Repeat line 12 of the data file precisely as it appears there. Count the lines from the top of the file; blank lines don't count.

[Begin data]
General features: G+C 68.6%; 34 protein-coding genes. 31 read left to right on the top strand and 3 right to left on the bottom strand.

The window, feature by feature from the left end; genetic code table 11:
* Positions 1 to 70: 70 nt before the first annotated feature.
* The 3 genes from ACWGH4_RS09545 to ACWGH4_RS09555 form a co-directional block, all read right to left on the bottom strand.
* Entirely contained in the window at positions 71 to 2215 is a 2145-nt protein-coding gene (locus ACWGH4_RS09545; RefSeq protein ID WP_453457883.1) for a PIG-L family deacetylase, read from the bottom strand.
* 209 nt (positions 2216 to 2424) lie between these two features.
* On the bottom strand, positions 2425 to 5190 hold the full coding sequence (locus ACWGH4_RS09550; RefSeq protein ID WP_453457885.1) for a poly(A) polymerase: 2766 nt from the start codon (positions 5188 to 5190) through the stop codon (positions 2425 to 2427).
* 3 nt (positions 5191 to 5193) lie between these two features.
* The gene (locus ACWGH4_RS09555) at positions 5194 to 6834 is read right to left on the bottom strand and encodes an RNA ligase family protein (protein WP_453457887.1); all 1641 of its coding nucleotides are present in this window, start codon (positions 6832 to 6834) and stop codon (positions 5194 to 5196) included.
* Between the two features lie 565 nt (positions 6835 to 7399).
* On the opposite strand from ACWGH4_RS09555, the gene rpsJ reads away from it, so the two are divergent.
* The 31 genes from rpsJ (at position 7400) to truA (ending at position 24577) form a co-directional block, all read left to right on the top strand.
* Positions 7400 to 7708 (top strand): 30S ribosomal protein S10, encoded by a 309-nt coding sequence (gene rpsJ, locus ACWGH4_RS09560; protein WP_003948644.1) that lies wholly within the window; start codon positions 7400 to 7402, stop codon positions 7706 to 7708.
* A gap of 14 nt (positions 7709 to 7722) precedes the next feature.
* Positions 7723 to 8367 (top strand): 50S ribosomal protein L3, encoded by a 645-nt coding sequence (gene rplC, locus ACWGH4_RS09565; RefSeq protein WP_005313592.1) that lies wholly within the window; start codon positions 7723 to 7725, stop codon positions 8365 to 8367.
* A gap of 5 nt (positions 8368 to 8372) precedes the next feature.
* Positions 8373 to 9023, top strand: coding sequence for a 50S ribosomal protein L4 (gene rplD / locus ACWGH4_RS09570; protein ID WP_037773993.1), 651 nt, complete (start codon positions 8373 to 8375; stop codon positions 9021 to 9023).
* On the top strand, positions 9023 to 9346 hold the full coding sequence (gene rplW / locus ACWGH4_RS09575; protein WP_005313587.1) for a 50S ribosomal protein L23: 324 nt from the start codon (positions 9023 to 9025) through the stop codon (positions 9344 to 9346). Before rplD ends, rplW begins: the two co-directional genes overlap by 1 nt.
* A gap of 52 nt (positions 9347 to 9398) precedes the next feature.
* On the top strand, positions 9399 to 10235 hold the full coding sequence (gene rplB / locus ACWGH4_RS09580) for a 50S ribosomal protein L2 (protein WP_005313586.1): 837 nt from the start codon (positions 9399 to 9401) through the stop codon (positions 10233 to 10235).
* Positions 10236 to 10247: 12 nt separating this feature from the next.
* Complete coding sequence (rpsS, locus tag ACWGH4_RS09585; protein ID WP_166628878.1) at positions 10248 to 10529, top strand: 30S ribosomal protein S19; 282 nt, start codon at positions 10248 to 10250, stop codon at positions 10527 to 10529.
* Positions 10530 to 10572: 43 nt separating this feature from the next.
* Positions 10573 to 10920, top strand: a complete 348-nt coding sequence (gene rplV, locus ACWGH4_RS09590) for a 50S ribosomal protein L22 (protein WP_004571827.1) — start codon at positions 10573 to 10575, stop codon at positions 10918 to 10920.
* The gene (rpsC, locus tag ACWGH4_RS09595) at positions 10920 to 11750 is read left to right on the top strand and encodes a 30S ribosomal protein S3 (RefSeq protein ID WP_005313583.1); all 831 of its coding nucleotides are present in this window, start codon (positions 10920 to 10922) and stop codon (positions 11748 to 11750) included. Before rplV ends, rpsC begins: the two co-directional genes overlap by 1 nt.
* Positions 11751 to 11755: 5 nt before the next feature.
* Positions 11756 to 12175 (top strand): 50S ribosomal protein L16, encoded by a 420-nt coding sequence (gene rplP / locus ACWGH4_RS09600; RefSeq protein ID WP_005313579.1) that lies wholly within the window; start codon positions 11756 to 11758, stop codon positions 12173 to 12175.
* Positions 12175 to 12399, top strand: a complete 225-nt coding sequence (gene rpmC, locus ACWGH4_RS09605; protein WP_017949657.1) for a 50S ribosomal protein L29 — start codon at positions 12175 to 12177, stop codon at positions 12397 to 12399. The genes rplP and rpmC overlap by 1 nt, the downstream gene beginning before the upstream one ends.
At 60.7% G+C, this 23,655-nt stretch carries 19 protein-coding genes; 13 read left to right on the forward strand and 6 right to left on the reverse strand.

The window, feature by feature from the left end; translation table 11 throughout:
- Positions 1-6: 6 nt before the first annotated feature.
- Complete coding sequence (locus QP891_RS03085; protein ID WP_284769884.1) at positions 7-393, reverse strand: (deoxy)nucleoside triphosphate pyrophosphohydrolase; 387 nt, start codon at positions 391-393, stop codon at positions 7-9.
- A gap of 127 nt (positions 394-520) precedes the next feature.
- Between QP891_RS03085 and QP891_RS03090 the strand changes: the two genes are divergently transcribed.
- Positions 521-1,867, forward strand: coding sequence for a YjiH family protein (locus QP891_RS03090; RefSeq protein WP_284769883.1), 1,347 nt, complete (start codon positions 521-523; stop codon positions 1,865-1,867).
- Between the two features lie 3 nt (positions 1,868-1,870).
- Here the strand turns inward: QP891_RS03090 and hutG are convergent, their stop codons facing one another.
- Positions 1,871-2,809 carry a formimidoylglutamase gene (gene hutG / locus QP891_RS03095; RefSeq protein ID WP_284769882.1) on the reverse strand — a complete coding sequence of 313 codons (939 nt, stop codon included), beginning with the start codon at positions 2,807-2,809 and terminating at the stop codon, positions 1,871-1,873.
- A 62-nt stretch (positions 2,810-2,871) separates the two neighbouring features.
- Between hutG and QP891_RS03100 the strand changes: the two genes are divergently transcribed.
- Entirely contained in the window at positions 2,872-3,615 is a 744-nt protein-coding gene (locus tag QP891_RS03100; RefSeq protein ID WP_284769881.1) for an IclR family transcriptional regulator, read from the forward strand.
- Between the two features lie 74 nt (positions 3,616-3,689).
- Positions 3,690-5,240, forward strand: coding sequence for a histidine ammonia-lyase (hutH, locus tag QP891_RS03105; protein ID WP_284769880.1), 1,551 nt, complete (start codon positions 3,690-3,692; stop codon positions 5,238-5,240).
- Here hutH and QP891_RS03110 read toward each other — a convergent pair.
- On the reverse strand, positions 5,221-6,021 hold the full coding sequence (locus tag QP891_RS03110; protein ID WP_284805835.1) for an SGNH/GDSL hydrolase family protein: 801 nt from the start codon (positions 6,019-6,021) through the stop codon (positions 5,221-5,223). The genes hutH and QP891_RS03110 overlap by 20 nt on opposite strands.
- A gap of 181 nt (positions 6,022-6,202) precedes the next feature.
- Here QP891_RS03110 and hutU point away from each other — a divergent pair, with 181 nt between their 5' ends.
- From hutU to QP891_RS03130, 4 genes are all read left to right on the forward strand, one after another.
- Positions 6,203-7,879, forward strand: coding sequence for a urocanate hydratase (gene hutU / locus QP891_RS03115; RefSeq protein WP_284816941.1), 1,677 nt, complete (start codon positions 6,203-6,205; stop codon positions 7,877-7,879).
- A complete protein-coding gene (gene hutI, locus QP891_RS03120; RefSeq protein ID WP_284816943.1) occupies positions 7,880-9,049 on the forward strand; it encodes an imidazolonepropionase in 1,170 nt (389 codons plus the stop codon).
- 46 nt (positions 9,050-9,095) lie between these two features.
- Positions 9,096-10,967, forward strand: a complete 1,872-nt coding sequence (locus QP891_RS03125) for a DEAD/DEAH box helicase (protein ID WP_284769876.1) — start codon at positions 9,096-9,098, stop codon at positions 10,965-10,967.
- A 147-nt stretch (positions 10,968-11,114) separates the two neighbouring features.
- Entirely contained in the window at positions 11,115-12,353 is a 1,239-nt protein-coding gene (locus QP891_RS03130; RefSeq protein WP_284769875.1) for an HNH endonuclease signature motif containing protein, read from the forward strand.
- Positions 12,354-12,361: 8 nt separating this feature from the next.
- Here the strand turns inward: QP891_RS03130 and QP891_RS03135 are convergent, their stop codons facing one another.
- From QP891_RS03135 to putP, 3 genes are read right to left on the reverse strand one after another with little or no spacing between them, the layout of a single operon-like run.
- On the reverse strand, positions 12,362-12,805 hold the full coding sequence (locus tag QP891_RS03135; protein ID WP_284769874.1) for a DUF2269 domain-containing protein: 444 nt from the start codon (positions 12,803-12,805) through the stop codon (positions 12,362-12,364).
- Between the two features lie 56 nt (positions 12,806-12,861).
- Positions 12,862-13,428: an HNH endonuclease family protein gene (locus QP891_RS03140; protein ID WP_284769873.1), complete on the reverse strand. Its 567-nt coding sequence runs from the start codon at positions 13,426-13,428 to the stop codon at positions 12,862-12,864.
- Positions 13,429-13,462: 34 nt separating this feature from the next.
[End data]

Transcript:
* The 31 genes from rpsJ (at position 7400) to truA (ending at position 24577) form a co-directional block, all read left to right on the top strand.